Without any warning, my vision dulled, turning gray. The church, coffin, Del’s creeping hand—everything—broke away, leaving just Cassie and me.
She plopped down on a bed—her bed. “Stop bitching. You’re lucky to have a dad who wants to be in your life.”
I rolled my eyes, sitting on the edge of the bed as I stared down at my toes. A jar of red nail polish was in my hand. Everything else lacked life and vibrancy. I looked over my shoulder. “You can have him.”
“Really?” She rolled onto her side, flipping her long hair over her slender shoulder. “I’ll take him. And that supercute sweater you’re wearing. Oh, while we’re at it, can I also have Del?”
Annoyance flashed and grew in me like a weed. “You don’t even try to hide the fact that you always want what I have. And you aren’t getting my sweater.”
Grinning shamelessly, she watched me with catlike interest. “But I can have Del? Awesome.”
My eyes narrowed as I twisted the lid back on the polish. Standing, I placed it on her bedside table and picked up the music box. “You’d like that, wouldn’t you?”
She sprang from the bed and grabbed the music box out of my hands. Holding it close to her chest, she smirked. “You don’t really want him, but you won’t let him go.”
For a moment, I thought she was going to clunk me over the head with the box. “I’m out of here,” I said.
Cassie laughed. “Don’t be pissy, Sammy. It brings out the lines around your mouth. Wouldn’t want to age yourself prematurely.”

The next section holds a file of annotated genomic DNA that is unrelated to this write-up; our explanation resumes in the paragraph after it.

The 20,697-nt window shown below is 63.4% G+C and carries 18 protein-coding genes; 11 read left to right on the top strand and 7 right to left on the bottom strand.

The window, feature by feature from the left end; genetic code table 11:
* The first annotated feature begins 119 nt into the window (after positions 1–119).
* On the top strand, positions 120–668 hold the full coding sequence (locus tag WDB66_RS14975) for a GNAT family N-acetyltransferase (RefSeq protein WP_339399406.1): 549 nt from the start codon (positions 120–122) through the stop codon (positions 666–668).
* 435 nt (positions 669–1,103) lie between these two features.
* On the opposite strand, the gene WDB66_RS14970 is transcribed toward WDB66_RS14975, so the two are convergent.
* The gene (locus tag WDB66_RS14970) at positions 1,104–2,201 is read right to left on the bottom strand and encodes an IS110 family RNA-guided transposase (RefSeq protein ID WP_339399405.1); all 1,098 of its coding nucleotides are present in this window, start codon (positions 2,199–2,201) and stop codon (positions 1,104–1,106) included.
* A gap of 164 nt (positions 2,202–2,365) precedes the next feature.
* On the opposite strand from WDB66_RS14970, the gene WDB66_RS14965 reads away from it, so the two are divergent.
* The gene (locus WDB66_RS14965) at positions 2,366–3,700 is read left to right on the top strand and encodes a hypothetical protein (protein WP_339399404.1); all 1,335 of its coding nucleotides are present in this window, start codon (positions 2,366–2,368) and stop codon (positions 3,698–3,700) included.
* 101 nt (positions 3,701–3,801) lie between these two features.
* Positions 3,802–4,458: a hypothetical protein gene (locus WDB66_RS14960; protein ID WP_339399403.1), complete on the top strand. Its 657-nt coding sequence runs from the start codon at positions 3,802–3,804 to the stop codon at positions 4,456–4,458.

“Don’t be a bitch,” I retorted, heading for the door.
She dashed in front of me, grasping my arms. Her eyes, greener than mine, filled with regret. “Don’t be mad at me, Sammy. I wasn’t being serious. You know that, right?”
I shifted my weight from one foot to the other. Part of me wanted to push her away. She thought I didn’t have my suspicions—that I didn’t know. But the other part of me, well, it felt bad for her. After all, I understood Cassie better than anyone else. Knew why she did the things she did, even to me—her best friend.
“Please?” She bounced on her heels.
Forcing a smile, I nodded. “Yeah, I’m not mad at you.”
Cassie let out a squeal and wrapped her arms around me. “You know, when we’re old and ugly, we’re still going to be best friends, right?”
I laughed. “If we don’t kill each other before then.”
Feeling the blood drain from my face, I was abruptly pulled out of the memory when Del’s hand slipped between my thighs. Sucking in a sharp breath, I grabbed his wrist, stopping him from going any further.
He shot me an innocent grin.
Disgusted, I tossed his hand back into his lap. My hands were shaking as I tucked my hair back, focusing on the pew ahead.
“What’s your deal?” Del asked in a hushed voice.
“Besides you fondling me during a funeral?” I hissed back. “I remembered something.”
He drew back slightly, eyes growing wide. “What?”
Veronica was staring at us, so I lowered my voice even more, but I was sure she overheard me. “I was talking with Cassie in her bedroom.”
Del’s brows rose. “Nothing much, then.”
It wasn’t to him, but it was the first time I’d remember anything normal about Cassie. But what had I been suspicious about, and what did I know about Cassie that explained her behavior? The plot thickens. My lips twisted and then my stomach dipped as I remembered the last thing I had said to her.
If we don’t kill each other before then.